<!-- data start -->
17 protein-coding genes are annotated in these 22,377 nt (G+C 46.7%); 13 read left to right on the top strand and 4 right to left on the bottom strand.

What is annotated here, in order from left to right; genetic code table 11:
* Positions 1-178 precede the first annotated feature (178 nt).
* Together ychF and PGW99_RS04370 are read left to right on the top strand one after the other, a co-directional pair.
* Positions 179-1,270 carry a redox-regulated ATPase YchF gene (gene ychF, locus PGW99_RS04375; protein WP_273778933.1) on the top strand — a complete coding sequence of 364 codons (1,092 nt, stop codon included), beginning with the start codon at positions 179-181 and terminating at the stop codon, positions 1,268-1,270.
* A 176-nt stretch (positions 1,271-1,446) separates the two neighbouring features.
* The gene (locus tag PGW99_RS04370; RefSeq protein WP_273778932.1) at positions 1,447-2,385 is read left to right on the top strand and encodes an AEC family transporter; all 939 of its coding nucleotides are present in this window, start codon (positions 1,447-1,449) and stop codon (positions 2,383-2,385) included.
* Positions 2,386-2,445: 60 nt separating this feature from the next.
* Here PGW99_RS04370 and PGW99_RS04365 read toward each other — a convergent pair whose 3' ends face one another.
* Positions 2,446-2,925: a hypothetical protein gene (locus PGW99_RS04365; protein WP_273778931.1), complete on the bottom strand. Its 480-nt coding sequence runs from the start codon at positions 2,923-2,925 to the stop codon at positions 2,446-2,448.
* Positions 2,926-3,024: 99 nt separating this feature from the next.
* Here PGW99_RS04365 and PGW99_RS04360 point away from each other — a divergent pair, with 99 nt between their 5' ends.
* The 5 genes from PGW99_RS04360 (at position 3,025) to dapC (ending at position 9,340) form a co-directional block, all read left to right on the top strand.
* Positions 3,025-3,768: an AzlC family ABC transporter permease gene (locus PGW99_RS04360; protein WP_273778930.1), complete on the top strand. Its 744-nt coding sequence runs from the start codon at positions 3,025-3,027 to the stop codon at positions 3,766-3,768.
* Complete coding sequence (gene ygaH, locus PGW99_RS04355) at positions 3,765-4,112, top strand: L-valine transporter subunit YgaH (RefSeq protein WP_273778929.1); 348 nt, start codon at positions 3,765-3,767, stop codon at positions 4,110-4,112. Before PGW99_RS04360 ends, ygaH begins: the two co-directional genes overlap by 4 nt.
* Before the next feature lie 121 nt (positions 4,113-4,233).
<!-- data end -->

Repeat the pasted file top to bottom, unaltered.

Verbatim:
17 protein-coding genes are annotated in these 22,377 nt (G+C 46.7%); 13 read left to right on the top strand and 4 right to left on the bottom strand.

What is annotated here, in order from left to right; genetic code table 11:
* Positions 1-178 precede the first annotated feature (178 nt).
* Together ychF and PGW99_RS04370 are read left to right on the top strand one after the other, a co-directional pair.
* Positions 179-1,270 carry a redox-regulated ATPase YchF gene (gene ychF, locus PGW99_RS04375; protein WP_273778933.1) on the top strand — a complete coding sequence of 364 codons (1,092 nt, stop codon included), beginning with the start codon at positions 179-181 and terminating at the stop codon, positions 1,268-1,270.
* A 176-nt stretch (positions 1,271-1,446) separates the two neighbouring features.
* The gene (locus tag PGW99_RS04370; RefSeq protein WP_273778932.1) at positions 1,447-2,385 is read left to right on the top strand and encodes an AEC family transporter; all 939 of its coding nucleotides are present in this window, start codon (positions 1,447-1,449) and stop codon (positions 2,383-2,385) included.
* Positions 2,386-2,445: 60 nt separating this feature from the next.
* Here PGW99_RS04370 and PGW99_RS04365 read toward each other — a convergent pair whose 3' ends face one another.
* Positions 2,446-2,925: a hypothetical protein gene (locus PGW99_RS04365; protein WP_273778931.1), complete on the bottom strand. Its 480-nt coding sequence runs from the start codon at positions 2,923-2,925 to the stop codon at positions 2,446-2,448.
* Positions 2,926-3,024: 99 nt separating this feature from the next.
* Here PGW99_RS04365 and PGW99_RS04360 point away from each other — a divergent pair, with 99 nt between their 5' ends.
* The 5 genes from PGW99_RS04360 (at position 3,025) to dapC (ending at position 9,340) form a co-directional block, all read left to right on the top strand.
* Positions 3,025-3,768: an AzlC family ABC transporter permease gene (locus PGW99_RS04360; protein WP_273778930.1), complete on the top strand. Its 744-nt coding sequence runs from the start codon at positions 3,025-3,027 to the stop codon at positions 3,766-3,768.
* Complete coding sequence (gene ygaH, locus PGW99_RS04355) at positions 3,765-4,112, top strand: L-valine transporter subunit YgaH (RefSeq protein WP_273778929.1); 348 nt, start codon at positions 3,765-3,767, stop codon at positions 4,110-4,112. Before PGW99_RS04360 ends, ygaH begins: the two co-directional genes overlap by 4 nt.
* Before the next feature lie 121 nt (positions 4,113-4,233).